Humor is traditionally at the hands of its author. What happens when the audience picks the punchline?
Each week, on the last page of the magazine, The New Yorker provides a cartoon in need of a caption. Readers submit captions, the magazine chooses three finalists, readers vote for their favorites. It’s humor—crowdsourced—and with more than 2 million submissions provided by 500,000 participants, it provides tremendous insight as to what makes us laugh.Bob Mankoff, The New Yorker’s cartoon editor, will analyze the lessons we learn from crowdsourced humor. Along the way, he’ll explore how cartoons work (and sometimes don’t); how he makes decisions about what cartoons to include; and what crowds can tell us about a good joke
A cartoonist and the cartoon editor of The New Yorker, Bob Mankoff is one of the nation’s leading commentators on the role of humor in American business, politics, and life.
He speaks on the appreciation of humor, the creative processes required to produce it, and how humor works. Bob is about to publish a memoir titled How About Never — Is Never Good For You?: My Life In Cartoons (March 2014). He is the author of The Naked Cartoonist, the first book to use cartooning as a means of exploring the creative process. Like his presentations, this entertaining journey through the art, craft and Zen of cartooning offers a unique perspective on how to be funnier and more creative.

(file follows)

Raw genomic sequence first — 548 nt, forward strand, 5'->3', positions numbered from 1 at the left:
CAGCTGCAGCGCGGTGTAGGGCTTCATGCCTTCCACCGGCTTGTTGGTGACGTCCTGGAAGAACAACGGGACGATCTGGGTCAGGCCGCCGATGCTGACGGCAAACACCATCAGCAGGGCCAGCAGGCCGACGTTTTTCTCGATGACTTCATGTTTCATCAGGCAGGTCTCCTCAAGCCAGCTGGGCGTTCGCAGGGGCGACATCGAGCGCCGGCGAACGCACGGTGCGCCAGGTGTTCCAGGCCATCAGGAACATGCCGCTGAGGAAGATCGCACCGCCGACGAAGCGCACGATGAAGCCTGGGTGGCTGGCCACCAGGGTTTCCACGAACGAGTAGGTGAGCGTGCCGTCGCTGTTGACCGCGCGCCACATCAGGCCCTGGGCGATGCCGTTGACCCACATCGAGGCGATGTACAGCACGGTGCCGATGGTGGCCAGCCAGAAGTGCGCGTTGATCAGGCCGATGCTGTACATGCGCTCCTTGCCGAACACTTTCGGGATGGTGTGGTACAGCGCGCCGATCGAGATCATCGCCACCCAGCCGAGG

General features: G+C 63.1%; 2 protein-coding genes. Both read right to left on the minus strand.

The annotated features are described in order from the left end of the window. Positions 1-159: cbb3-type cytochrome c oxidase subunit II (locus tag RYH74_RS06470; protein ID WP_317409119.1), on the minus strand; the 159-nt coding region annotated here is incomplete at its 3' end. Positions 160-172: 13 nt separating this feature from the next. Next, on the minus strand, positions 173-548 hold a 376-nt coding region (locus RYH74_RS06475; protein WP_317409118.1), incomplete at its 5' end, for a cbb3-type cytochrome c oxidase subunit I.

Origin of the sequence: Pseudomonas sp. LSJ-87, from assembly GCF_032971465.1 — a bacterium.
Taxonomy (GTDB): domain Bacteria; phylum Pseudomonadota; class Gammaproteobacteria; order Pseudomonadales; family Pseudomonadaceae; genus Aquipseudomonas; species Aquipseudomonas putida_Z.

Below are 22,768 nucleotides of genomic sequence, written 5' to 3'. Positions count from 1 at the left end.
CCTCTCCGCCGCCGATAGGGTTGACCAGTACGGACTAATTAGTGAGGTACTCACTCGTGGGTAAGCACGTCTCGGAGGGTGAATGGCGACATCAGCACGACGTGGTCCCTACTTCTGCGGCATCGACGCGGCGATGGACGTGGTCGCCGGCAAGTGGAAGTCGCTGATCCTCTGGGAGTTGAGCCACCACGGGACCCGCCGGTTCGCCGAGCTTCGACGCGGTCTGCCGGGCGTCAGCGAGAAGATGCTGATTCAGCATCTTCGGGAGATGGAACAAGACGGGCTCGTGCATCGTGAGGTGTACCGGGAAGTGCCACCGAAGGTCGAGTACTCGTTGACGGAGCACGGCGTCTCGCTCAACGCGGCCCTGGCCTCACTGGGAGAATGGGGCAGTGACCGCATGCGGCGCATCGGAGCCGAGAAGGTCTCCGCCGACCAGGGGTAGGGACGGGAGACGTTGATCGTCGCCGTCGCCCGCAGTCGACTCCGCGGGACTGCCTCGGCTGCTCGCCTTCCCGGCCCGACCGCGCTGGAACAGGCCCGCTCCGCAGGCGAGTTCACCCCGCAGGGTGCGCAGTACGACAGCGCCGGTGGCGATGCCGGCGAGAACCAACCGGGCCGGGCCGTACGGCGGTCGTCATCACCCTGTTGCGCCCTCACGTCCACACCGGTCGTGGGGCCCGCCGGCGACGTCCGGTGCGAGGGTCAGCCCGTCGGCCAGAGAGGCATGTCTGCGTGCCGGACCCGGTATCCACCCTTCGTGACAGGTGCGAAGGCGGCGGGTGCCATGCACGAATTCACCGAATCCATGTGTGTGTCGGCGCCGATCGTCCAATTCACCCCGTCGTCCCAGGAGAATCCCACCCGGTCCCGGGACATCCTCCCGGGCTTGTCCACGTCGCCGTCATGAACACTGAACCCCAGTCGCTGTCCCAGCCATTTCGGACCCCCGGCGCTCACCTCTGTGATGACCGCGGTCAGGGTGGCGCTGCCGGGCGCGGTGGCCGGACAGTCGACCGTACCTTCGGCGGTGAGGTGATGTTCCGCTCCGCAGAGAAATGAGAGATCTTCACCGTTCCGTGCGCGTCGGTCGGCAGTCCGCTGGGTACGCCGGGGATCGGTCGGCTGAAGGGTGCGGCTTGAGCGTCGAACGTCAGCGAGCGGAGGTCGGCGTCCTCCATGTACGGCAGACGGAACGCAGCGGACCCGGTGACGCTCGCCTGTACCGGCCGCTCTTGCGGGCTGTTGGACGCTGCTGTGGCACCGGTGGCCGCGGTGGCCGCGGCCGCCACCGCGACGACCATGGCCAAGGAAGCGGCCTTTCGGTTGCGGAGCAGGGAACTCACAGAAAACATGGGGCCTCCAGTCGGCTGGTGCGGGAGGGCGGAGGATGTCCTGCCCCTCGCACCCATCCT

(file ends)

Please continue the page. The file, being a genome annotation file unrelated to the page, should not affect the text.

Bob also conducts customized workshop seminars on creativity.
A successful entrepreneur, he created The Cartoon Bank (now a New Yorker Magazine company), the world’s largest and most influential cartoon licensing business.
Bob edited The Complete Cartoons of The New Yorker, the best-selling coffee table book for holiday 2004, featuring all 68,647 cartoons ever published in The New Yorker since its debut in 1925. Bob has edited dozens of other cartoon books and published four of his own. He appears frequently on network talk shows, cable TV networks, and syndicated radio programs.
Cartooning and Creativity: In his hilarious presentations, Bob Mankoff uses cartoons to explore the audience members’ potential for greater creativity:
Plus an insider’s look at the craft of cartooning itself — what a cartoon is (and what it is not) and what makes a good cartoon work.
￼￼￼￼￼￼Bob also explores how humor as a form of creativity is related to other fields like science that deal with issues, how the cognitive techniques used in creating humor can be directly applied to other fields, and research on the ways that humor reduces stress and generates optimism by altering mood.